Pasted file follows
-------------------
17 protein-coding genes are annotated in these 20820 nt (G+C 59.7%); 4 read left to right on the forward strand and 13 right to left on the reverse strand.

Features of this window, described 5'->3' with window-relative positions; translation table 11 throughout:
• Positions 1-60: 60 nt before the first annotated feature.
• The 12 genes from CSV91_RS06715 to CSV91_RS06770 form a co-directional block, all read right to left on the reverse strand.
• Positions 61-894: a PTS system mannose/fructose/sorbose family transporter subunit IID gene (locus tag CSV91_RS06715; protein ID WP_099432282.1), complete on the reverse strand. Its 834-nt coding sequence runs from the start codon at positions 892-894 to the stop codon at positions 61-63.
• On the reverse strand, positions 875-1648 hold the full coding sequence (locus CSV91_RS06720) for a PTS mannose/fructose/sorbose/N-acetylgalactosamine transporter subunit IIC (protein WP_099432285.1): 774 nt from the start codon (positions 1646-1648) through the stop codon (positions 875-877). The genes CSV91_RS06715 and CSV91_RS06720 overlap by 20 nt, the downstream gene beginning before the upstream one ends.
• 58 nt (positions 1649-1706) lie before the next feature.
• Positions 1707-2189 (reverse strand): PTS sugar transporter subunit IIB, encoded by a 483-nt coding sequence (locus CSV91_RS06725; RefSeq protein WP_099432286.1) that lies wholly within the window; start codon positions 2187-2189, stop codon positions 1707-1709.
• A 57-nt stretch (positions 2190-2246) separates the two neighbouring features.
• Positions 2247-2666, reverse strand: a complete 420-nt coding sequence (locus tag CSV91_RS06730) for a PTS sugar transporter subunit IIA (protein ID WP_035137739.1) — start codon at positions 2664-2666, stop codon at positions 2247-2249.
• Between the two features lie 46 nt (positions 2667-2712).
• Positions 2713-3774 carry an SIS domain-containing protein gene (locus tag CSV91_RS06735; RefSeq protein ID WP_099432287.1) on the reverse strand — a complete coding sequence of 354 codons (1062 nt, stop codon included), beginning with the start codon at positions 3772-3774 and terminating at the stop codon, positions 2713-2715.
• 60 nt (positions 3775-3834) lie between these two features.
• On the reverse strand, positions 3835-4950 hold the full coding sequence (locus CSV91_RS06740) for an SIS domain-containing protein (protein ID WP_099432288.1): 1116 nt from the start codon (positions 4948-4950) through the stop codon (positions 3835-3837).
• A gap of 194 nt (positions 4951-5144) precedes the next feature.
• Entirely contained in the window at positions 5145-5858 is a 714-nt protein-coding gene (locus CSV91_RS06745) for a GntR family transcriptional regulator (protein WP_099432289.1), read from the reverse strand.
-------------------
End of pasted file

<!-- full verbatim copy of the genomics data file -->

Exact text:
17 protein-coding genes are annotated in these 20820 nt (G+C 59.7%); 4 read left to right on the forward strand and 13 right to left on the reverse strand.

Features of this window, described 5'->3' with window-relative positions; translation table 11 throughout:
• Positions 1-60: 60 nt before the first annotated feature.
• The 12 genes from CSV91_RS06715 to CSV91_RS06770 form a co-directional block, all read right to left on the reverse strand.
• Positions 61-894: a PTS system mannose/fructose/sorbose family transporter subunit IID gene (locus tag CSV91_RS06715; protein ID WP_099432282.1), complete on the reverse strand. Its 834-nt coding sequence runs from the start codon at positions 892-894 to the stop codon at positions 61-63.
• On the reverse strand, positions 875-1648 hold the full coding sequence (locus CSV91_RS06720) for a PTS mannose/fructose/sorbose/N-acetylgalactosamine transporter subunit IIC (protein WP_099432285.1): 774 nt from the start codon (positions 1646-1648) through the stop codon (positions 875-877). The genes CSV91_RS06715 and CSV91_RS06720 overlap by 20 nt, the downstream gene beginning before the upstream one ends.
• 58 nt (positions 1649-1706) lie before the next feature.
• Positions 1707-2189 (reverse strand): PTS sugar transporter subunit IIB, encoded by a 483-nt coding sequence (locus CSV91_RS06725; RefSeq protein WP_099432286.1) that lies wholly within the window; start codon positions 2187-2189, stop codon positions 1707-1709.
• A 57-nt stretch (positions 2190-2246) separates the two neighbouring features.
• Positions 2247-2666, reverse strand: a complete 420-nt coding sequence (locus tag CSV91_RS06730) for a PTS sugar transporter subunit IIA (protein ID WP_035137739.1) — start codon at positions 2664-2666, stop codon at positions 2247-2249.
• Between the two features lie 46 nt (positions 2667-2712).
• Positions 2713-3774 carry an SIS domain-containing protein gene (locus tag CSV91_RS06735; RefSeq protein ID WP_099432287.1) on the reverse strand — a complete coding sequence of 354 codons (1062 nt, stop codon included), beginning with the start codon at positions 3772-3774 and terminating at the stop codon, positions 2713-2715.
• 60 nt (positions 3775-3834) lie between these two features.
• On the reverse strand, positions 3835-4950 hold the full coding sequence (locus CSV91_RS06740) for an SIS domain-containing protein (protein ID WP_099432288.1): 1116 nt from the start codon (positions 4948-4950) through the stop codon (positions 3835-3837).
• A gap of 194 nt (positions 4951-5144) precedes the next feature.
• Entirely contained in the window at positions 5145-5858 is a 714-nt protein-coding gene (locus CSV91_RS06745) for a GntR family transcriptional regulator (protein WP_099432289.1), read from the reverse strand.